The Piston Assembly
Piston rings provide a seal between the outside of the piston and the inside wall of the cylinder. The piston of our Four Stroke Cycle Engine has two compression rings and one oil rings.
Piston, connecting rod, crankshaft and flywheel of a Briggs and Stratton one cylinder engine
PURPOSE OF THE COMPRESSION RING
To prevent leakage of the air-fuel mixture in the combustion chamber.
PURPOSE OF THE OIL RING
1. To prevent excessive amounts of oil from working up into the combustion chamber.
Check out the piston page to learn about the where these rings go on the piston.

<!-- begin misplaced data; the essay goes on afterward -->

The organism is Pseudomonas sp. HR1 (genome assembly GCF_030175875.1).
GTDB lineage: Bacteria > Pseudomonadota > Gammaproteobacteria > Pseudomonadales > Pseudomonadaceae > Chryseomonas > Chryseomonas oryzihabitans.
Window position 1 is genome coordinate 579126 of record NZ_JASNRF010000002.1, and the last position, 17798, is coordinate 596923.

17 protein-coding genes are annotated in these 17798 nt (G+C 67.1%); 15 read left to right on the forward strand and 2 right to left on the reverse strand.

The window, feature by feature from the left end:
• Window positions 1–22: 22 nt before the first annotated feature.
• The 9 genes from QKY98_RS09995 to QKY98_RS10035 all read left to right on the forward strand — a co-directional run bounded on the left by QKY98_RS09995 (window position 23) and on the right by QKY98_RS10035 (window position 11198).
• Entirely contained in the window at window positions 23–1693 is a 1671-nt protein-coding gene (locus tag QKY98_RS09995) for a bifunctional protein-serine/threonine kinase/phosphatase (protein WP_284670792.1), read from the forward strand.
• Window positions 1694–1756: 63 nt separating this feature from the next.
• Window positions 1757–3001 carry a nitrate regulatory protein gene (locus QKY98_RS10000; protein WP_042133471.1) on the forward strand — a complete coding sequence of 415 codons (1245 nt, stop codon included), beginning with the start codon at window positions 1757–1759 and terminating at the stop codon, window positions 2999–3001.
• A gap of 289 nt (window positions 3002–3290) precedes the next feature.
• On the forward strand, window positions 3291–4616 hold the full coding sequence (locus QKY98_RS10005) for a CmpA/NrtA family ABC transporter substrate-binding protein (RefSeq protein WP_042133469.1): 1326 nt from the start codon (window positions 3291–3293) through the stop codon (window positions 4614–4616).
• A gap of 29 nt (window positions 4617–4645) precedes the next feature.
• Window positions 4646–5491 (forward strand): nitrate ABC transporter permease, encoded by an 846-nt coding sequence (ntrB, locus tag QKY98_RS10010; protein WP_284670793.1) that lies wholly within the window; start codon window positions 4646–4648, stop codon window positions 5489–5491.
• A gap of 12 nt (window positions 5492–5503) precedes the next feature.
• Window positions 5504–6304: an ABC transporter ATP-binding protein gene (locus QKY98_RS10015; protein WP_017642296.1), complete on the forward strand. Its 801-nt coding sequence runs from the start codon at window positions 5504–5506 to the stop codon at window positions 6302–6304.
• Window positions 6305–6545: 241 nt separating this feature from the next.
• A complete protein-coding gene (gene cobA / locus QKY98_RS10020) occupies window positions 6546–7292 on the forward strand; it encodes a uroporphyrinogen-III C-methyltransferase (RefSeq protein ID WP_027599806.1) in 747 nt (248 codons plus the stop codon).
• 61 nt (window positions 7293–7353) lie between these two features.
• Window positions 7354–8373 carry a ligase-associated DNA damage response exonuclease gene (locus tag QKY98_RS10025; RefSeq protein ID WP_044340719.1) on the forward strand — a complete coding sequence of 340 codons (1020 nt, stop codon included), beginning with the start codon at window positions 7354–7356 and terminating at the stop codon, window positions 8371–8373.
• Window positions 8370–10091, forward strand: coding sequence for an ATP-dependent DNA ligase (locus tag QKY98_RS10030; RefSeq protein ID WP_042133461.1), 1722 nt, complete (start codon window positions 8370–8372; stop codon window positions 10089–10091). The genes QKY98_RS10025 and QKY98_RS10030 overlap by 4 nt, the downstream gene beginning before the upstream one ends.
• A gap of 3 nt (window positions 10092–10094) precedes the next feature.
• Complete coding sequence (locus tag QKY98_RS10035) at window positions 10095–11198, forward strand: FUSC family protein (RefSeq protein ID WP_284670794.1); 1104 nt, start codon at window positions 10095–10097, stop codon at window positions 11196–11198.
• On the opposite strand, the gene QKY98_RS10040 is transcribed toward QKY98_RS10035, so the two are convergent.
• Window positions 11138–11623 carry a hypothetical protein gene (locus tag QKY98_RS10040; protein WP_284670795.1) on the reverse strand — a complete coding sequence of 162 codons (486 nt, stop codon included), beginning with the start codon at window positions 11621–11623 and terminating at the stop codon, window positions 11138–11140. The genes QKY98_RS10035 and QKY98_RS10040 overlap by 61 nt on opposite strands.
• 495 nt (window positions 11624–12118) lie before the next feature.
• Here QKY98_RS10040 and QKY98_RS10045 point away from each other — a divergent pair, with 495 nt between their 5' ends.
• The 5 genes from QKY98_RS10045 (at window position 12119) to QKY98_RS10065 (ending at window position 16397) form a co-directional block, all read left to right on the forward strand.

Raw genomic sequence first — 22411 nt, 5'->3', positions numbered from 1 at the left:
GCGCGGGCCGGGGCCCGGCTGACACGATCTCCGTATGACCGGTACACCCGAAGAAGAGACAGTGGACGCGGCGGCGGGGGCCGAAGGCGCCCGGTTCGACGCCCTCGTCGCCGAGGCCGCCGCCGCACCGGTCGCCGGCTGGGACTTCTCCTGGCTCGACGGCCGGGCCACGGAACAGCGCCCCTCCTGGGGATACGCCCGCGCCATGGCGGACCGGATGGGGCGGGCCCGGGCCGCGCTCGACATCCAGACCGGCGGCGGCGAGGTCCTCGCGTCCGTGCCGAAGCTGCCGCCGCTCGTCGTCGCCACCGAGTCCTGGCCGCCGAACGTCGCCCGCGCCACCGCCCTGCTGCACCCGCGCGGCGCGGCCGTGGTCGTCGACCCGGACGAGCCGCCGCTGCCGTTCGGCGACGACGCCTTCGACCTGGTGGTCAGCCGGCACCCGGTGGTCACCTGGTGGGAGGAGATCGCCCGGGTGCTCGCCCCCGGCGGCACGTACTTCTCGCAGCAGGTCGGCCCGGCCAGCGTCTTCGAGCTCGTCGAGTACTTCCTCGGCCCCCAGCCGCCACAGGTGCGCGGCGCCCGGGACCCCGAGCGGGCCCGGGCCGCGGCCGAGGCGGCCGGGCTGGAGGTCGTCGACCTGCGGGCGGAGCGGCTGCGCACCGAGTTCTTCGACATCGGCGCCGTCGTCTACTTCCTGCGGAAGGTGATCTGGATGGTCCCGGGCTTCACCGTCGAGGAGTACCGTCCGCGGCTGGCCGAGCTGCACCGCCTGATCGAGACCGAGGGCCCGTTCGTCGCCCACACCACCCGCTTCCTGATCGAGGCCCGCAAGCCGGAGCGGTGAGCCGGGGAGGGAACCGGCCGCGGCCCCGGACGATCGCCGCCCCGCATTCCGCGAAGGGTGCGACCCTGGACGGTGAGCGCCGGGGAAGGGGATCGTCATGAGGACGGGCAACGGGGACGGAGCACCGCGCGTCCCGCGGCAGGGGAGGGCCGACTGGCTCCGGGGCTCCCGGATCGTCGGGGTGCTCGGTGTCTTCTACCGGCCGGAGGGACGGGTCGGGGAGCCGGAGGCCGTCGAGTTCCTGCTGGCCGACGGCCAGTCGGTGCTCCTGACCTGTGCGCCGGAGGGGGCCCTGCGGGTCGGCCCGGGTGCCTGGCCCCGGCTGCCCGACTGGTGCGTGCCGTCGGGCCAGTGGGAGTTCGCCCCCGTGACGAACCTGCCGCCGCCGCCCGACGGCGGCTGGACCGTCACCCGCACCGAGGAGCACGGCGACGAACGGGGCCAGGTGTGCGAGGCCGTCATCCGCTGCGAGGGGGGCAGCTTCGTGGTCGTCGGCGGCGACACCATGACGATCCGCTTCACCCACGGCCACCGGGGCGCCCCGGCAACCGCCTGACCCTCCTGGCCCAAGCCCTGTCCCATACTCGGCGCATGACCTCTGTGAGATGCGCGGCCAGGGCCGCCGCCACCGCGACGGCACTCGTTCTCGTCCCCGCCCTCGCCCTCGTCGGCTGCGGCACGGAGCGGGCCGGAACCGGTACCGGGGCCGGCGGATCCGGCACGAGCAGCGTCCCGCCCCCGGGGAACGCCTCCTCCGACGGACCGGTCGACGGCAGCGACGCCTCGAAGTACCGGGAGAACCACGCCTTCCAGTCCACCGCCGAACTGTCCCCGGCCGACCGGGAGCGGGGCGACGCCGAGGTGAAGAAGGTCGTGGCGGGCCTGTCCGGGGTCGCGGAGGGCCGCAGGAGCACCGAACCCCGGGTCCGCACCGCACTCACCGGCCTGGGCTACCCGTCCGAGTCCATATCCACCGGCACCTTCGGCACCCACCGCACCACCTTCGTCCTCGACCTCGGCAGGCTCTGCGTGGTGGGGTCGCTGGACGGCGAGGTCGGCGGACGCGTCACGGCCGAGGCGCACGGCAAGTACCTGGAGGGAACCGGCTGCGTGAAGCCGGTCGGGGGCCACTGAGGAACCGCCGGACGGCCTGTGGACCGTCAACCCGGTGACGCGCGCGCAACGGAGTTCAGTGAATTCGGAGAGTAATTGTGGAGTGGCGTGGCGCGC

This picture gives you a description of what a piston looks like and the different parts of the piston. A piston is a cylindrical and moves up and down inside the cylinder. Use the information included below to help when you complete your worksheet for this unit.
Piston Head - Top of the piston
2. Ring Lands - The ridge between ring grooves
3. Ring Grooves - The grooves where the compression and oil rings go
4. Oil Holes - These allow oil to move from the piston to the wall of the cylinder
5. Piston Pin - Holds the connecting rod in the piston
6. Lock Ring - Hold the piston pin in place
7. Skirt - The bottom
part of the piston
[Introduction] [Engine Displacement] [Engine Valve] [Engine Lubrication] [Four Stroke Cycle]